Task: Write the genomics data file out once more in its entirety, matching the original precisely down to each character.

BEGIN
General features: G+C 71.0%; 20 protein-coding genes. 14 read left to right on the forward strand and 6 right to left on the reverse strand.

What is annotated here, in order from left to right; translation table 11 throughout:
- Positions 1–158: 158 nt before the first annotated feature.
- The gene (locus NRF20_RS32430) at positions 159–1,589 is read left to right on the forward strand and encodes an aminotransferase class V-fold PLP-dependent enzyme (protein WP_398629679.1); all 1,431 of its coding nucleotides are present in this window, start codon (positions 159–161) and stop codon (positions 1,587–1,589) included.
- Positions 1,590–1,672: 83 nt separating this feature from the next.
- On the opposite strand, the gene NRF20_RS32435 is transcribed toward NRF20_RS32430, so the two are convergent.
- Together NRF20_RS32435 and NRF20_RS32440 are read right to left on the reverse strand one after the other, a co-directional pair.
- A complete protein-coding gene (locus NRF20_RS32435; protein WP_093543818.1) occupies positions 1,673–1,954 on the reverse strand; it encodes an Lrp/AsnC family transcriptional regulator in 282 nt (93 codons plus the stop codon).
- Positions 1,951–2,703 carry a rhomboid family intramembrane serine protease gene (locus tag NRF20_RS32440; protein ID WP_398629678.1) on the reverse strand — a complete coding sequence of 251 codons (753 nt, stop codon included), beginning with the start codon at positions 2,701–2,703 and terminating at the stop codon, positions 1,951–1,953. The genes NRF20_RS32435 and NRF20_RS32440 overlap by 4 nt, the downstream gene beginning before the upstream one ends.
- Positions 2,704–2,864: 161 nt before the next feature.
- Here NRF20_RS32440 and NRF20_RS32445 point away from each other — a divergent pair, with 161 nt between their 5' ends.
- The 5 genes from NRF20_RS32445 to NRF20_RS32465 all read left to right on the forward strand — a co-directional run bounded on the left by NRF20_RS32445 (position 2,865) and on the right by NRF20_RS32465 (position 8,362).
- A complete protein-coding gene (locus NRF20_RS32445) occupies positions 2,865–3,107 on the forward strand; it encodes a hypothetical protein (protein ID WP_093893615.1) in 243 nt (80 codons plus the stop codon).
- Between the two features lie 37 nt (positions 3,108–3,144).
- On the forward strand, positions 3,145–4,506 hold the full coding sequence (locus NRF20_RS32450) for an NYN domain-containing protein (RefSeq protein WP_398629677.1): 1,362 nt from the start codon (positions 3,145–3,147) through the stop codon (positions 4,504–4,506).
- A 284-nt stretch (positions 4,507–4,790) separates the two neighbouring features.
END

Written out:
General features: G+C 71.0%; 20 protein-coding genes. 14 read left to right on the forward strand and 6 right to left on the reverse strand.

What is annotated here, in order from left to right; translation table 11 throughout:
- Positions 1–158: 158 nt before the first annotated feature.
- The gene (locus NRF20_RS32430) at positions 159–1,589 is read left to right on the forward strand and encodes an aminotransferase class V-fold PLP-dependent enzyme (protein WP_398629679.1); all 1,431 of its coding nucleotides are present in this window, start codon (positions 159–161) and stop codon (positions 1,587–1,589) included.
- Positions 1,590–1,672: 83 nt separating this feature from the next.
- On the opposite strand, the gene NRF20_RS32435 is transcribed toward NRF20_RS32430, so the two are convergent.
- Together NRF20_RS32435 and NRF20_RS32440 are read right to left on the reverse strand one after the other, a co-directional pair.
- A complete protein-coding gene (locus NRF20_RS32435; protein WP_093543818.1) occupies positions 1,673–1,954 on the reverse strand; it encodes an Lrp/AsnC family transcriptional regulator in 282 nt (93 codons plus the stop codon).
- Positions 1,951–2,703 carry a rhomboid family intramembrane serine protease gene (locus tag NRF20_RS32440; protein ID WP_398629678.1) on the reverse strand — a complete coding sequence of 251 codons (753 nt, stop codon included), beginning with the start codon at positions 2,701–2,703 and terminating at the stop codon, positions 1,951–1,953. The genes NRF20_RS32435 and NRF20_RS32440 overlap by 4 nt, the downstream gene beginning before the upstream one ends.
- Positions 2,704–2,864: 161 nt before the next feature.
- Here NRF20_RS32440 and NRF20_RS32445 point away from each other — a divergent pair, with 161 nt between their 5' ends.
- The 5 genes from NRF20_RS32445 to NRF20_RS32465 all read left to right on the forward strand — a co-directional run bounded on the left by NRF20_RS32445 (position 2,865) and on the right by NRF20_RS32465 (position 8,362).
- A complete protein-coding gene (locus NRF20_RS32445) occupies positions 2,865–3,107 on the forward strand; it encodes a hypothetical protein (protein ID WP_093893615.1) in 243 nt (80 codons plus the stop codon).
- Between the two features lie 37 nt (positions 3,108–3,144).
- On the forward strand, positions 3,145–4,506 hold the full coding sequence (locus NRF20_RS32450) for an NYN domain-containing protein (RefSeq protein WP_398629677.1): 1,362 nt from the start codon (positions 3,145–3,147) through the stop codon (positions 4,504–4,506).
- A 284-nt stretch (positions 4,507–4,790) separates the two neighbouring features.